It’s a well known and celebrated fact that while the men were off in Europe fighting the Nazis or in the Pacific battling the Japanese Empire, women stepped up and took over the regular social functions normally performed by the men. But, Rosie the Riveter, the WWII icon, aside, this often extended beyond civilian life to include the everyday duties of ordinary military life.
For example, in Hawaii, women took over for the men in office jobs, and took part in night watches, while not far away in Pearl Harbor, the women assisted by taking over all of the motor transport duties, including operating buses, trucks and jeeps.
However, little is known about the role that female Marines played in the Second World War. However, author Jim Moran is seeking to change that with his new book US Marine Corps Women’s Reserve. This book details the lives, trials, and tribulations of female Marines in both prose and through a series of color photographs.
Naturally, women faced a number of different social obstacles during their service, including suffering numerous derisive names such as “Marinettes,” the absurd “Femarines” and lastly, the “Women’s Leatherneck Aides.” Colonel L.W.T. Waller, Jr., Director of Reserve did not share these sentiments. “These women will not be auxiliary but members of the Marine Corps Reserve and they will be performing many duties of Marines.”
There are two significant dates dealing with the creation of the US Marine Corps Women’s Reserve. The first is July 30th, 1942, when President Franklin D. Roosevelt signed a bill into law that allowed for the creation of a woman’s Marine Reserve. The other is February 13th, 1943, when US Marine Commandant Major General Thomas Holcomb announced the formation of a Women’s Reserve.
The law in question allowed not only for the acceptance of women into the reserve at the enlisted level but allowed them to serve as commissioned officers. Their service would last for the war’s full duration and an extra six months after it ended. The intention behind this law was to release both officers and enlisted men so they could engage in combat roles.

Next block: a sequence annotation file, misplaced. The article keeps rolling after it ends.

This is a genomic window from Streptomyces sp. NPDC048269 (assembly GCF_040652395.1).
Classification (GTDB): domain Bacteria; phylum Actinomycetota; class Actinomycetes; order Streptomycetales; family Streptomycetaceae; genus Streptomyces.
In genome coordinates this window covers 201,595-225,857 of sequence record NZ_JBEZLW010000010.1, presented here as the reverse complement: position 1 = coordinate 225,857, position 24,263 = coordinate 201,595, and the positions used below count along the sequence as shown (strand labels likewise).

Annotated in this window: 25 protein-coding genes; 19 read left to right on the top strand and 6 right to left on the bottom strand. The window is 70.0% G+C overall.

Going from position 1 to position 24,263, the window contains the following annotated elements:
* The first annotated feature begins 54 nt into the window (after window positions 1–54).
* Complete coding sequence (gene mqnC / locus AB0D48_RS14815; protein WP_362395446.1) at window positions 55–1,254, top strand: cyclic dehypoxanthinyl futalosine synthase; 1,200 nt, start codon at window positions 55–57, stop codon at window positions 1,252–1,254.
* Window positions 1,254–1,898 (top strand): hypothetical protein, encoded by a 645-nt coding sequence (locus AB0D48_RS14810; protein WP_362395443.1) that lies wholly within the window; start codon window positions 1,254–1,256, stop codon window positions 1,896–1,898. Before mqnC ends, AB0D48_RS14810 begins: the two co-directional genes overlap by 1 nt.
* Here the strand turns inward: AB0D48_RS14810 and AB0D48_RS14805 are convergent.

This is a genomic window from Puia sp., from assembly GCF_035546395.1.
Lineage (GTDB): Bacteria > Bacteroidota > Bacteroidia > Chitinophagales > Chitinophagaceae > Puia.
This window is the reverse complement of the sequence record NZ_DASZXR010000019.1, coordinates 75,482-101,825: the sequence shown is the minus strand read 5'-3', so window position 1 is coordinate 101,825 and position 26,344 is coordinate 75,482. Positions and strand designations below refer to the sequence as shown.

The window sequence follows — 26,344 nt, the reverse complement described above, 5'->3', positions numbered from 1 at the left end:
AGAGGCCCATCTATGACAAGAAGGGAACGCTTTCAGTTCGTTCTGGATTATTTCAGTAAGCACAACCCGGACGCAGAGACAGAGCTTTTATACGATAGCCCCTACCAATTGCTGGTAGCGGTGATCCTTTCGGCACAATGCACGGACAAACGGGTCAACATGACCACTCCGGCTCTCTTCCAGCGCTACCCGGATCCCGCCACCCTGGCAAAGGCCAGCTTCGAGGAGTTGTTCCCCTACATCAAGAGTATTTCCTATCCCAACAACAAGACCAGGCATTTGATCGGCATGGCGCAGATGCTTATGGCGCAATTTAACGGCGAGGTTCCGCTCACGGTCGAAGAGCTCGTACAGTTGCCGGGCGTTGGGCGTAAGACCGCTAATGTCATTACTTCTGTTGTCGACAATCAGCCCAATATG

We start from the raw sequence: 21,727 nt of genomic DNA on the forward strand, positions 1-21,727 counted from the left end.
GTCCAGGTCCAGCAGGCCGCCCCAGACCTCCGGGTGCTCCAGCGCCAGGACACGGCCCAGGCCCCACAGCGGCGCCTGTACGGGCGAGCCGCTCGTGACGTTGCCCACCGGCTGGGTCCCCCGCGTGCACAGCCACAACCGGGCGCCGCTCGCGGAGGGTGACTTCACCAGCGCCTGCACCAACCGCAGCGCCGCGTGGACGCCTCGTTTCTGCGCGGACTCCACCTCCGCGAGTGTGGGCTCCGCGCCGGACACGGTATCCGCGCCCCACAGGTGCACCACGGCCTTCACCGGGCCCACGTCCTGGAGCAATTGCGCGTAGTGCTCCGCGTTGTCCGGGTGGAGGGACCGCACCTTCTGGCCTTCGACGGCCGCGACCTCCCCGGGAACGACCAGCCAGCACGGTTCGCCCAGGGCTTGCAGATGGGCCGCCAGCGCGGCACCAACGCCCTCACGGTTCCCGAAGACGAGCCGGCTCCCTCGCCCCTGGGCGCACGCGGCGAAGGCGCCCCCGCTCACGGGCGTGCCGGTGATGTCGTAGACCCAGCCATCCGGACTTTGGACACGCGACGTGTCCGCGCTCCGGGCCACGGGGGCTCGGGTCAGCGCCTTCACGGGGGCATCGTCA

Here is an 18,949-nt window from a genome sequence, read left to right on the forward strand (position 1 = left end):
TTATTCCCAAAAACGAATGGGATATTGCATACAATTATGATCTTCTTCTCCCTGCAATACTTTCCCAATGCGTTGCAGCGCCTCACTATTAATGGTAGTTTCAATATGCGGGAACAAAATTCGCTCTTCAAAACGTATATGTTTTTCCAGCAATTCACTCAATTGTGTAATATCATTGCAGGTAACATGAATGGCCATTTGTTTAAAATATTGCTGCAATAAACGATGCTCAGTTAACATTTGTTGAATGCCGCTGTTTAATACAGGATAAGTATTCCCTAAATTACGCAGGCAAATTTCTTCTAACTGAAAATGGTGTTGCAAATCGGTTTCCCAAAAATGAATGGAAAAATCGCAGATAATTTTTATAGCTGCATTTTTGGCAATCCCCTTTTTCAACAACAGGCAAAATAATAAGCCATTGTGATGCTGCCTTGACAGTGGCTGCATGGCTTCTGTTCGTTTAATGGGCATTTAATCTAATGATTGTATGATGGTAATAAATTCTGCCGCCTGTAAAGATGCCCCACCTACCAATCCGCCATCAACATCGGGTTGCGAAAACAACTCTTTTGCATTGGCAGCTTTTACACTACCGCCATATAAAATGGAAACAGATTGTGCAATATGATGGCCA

To accomplish this, women had to be brought in to fulfill the roles left vacant by the men’s absence. To fill this gap, between 1943 and 1945 American women enlisted in the thousands, thus allowing men the ability to get fully involved in the fighting.
Of course, acceptable candidates for induction had to meet a few requirements, such as they had to be American citizens, not be currently married to a Marine, and not have any children under eighteen years of age. By the end of the war, the Marine Corps Women’s Reserve had recruited more than 18,000 women.
Jim’s fascination with the history of the Marine Corps has lasted for forty years, and his expertise has been utilized by Hollywood twice, with the films Flags of Our Fathers and The Pacific.
‘This book is intended to highlight the little known major contribution made by women Marines who, whilst not being front-line, fighting Marines, carried out the vital support functions which freed the male Marines to fight. There is little reference material available on this subject and my long association with Marine Corps veterans, including women Marines, identified the gap.”
One of the stories showcased in the book is that of Lillian Marie Sandy, whose assignment to Motor Transport School after joining the Reserve taught her both the mechanics and operation of trucks.
She went on to serve as an assistant driving instructor while stationed at Pearl Harbor before she was transferred to the Marine Air Base in 1945. She would later meet her husband while serving in the Reserves and remained married for sixty-seven years before passing away in 2009.